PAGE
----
• $850,000 settlement over a physician’s failure to diagnose diabetes during pregnancy, leading to the death of a 26-week-old fetus

Delayed Diagnosis Statistics

More than 12 million Americans are harmed every year from diagnostic errors. Diagnostic errors are found in 10 to 20 percent of autopsies, which suggests that they cause 40,000 to 80,000 patients to die every year in the United States.

Wrong or delayed diagnosis causes more harm to patients than any type of medical error. A delayed diagnosis is often the effect of other diagnostic errors, including misdiagnosis and missed diagnosis. Tragically, some patients don’t receive a proper diagnosis until after death.

What Causes a Delayed Diagnosis?

The causes of a delayed diagnosis can range from one health care provider’s error to systematic problems in the health care system. The most common causes include the following:

  • Poor clinical judgment
  • Inadequate communication and documentation
  • Administrative problems
  • Lack of technical skill

Poor Clinical Judgment

Poor clinical judgment occurs when a doctor fails to make the right call in response to your symptoms. Such errors can include dismissing your symptoms, failing to order the appropriate diagnostic tests, and failing to consult or refer you to a specialist.

Doctors who make errors in clinical judgment may fail to consider your medical history or obtain a complete medical history. They may make assumptions about your condition based on personal biases. A study published by BMC Medical Ethics found that implicit bias in health care can impact diagnostic decisions in patients with the following characteristics:

  • AIDS
  • Brain injuries, especially in patients who contributed to their own injuries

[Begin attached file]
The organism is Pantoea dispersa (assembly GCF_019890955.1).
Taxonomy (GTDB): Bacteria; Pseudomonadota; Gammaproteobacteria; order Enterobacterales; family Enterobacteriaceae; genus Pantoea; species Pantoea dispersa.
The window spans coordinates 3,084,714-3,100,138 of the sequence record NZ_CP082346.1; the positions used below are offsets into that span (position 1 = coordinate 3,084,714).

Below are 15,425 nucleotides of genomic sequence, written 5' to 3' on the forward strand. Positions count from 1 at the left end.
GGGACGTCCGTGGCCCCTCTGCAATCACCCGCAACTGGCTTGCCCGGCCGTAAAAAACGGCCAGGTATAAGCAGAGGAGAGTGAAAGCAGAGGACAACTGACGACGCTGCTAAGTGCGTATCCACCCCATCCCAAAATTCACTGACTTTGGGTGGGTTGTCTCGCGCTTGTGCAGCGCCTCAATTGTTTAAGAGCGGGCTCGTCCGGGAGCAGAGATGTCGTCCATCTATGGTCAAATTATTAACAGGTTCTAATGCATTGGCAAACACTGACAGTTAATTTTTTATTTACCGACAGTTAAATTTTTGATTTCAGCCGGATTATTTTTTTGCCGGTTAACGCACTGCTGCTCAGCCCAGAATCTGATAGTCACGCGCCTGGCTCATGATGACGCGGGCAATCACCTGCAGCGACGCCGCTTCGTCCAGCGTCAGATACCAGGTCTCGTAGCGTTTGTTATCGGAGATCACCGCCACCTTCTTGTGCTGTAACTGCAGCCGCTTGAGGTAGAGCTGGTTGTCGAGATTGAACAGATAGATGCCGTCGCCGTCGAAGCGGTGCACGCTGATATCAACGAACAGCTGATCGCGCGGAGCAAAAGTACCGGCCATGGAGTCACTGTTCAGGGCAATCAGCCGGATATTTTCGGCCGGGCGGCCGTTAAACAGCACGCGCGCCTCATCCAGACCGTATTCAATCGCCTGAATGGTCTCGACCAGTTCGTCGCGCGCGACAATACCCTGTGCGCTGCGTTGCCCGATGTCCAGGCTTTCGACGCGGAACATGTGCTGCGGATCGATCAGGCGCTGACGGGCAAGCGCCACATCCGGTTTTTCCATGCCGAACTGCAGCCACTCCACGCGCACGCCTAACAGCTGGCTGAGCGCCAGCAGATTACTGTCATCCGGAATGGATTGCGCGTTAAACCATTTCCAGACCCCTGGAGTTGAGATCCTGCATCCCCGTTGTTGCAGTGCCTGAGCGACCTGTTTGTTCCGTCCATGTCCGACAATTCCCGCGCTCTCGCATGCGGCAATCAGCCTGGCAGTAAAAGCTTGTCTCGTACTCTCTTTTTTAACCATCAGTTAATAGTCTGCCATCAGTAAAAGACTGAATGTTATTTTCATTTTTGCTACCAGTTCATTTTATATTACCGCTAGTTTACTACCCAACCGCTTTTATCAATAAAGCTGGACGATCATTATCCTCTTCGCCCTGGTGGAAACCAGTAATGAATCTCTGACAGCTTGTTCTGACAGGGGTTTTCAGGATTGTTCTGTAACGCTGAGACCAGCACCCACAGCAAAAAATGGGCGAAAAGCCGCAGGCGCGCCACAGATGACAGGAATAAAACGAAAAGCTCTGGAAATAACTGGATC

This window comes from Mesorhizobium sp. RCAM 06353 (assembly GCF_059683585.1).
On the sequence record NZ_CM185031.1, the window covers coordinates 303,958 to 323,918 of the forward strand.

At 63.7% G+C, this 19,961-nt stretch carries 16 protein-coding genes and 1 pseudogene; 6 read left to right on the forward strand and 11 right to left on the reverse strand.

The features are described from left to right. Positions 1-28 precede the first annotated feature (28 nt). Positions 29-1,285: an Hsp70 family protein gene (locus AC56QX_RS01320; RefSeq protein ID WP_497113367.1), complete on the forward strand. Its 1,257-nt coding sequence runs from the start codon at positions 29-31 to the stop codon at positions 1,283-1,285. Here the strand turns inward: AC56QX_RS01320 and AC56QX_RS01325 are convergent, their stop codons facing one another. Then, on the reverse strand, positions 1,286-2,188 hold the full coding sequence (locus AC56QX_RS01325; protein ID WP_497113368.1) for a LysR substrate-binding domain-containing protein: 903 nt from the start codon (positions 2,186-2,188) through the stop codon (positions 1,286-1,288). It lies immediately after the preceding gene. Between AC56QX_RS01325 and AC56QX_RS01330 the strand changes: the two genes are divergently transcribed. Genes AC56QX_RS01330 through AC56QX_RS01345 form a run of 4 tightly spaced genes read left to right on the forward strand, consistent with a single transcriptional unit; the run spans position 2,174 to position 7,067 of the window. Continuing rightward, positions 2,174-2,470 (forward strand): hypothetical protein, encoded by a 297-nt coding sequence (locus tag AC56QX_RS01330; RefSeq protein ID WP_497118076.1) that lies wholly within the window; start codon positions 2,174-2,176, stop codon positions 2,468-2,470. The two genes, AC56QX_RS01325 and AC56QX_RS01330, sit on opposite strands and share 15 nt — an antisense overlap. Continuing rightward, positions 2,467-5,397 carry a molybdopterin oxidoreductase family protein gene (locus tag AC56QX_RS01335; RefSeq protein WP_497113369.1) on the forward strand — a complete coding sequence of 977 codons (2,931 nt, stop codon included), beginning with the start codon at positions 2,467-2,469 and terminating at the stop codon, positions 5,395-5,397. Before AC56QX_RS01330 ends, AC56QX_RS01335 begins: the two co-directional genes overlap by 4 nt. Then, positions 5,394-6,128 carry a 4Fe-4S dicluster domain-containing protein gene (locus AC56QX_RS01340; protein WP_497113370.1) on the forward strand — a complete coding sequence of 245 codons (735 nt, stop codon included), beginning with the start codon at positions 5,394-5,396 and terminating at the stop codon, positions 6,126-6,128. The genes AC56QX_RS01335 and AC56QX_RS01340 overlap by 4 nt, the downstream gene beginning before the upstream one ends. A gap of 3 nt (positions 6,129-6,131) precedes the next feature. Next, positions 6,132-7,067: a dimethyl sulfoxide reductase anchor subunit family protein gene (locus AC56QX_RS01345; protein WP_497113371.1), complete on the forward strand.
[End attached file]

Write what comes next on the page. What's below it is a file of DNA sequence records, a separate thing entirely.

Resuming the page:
• Disability
  • Female gender
  • Intravenous drug users
  • Mental illness
  • Racial or ethnic minority status
  • Socioeconomic status
  • Old age
  • Overweight body types

Implicit biases displace objectivity and can lead to delayed diagnosis when a doctor relies on false stereotypes rather than objective medical data. Such attitudes constitute medical malpractice and have no place in medicine.

For example, a doctor may assume a black patient uses drugs and that symptoms are caused by drug use rather than performing tests to identify the real condition. They may assume women are hysterical rather than testing the real cause of physical pain. Patients with mental illness who complain of symptoms may be summarily disregarded without testing.

Inadequate Communication and Documentation

Whether you seek health care through an emergency room, a doctor’s office, or any other setting, numerous health care providers, including doctors, nurses, pharmacists, radiologists, pathologists, and others, likely coordinate on your care. Any communication breakdown can delay a diagnosis.

Every facility has a legal duty to keep accurate and complete medical records for every patient. This is the most important communication method between health care providers. Healthcare providers generally accomplish this with an electronic health record.

If a health care provider fails to enter important information, every care team member relying on your record to make diagnostic decisions from that point on will have incomplete information. It only takes one incomplete entry to create a domino effect, resulting in a significantly delayed diagnosis.

In some of the most tragic cases, a diagnostic test was ordered, and the results were read, but the patient was never informed of the results.

Administrative Problems

Administrative problems in any health care organization can cause a communication breakdown, poor coordination between medical departments and facilities, and a lack of adequate policies and procedures to ensure every health care provider follows quality standards.

One of the most common administrative problems is understaffing. This is most prevalent in nursing homes but also occurs in hospital settings and doctor’s offices. When staffing levels are inadequate, staff often cut corners, resulting in the following:

  • Charting errors
  • An inability to quickly obtain important diagnostic tests
  • Hurried interpretation of test results leading to errors
  • Failure to inform patients about test results
  • Failure of nurses to accurately, completely, and timely report patient conditions to physicians

Lack of Technical Skill

Poor technical skills can result in improper testing and improper reading of results. For example, an unskilled practitioner may fail to collect enough tissue for an accurate biopsy, resulting in a delayed cancer diagnosis. An unskilled radiologist or pathologist may misread test results. An unskilled surgeon could miss an important diagnosis during exploratory surgery.

Who Is Liable for a Delayed Diagnosis?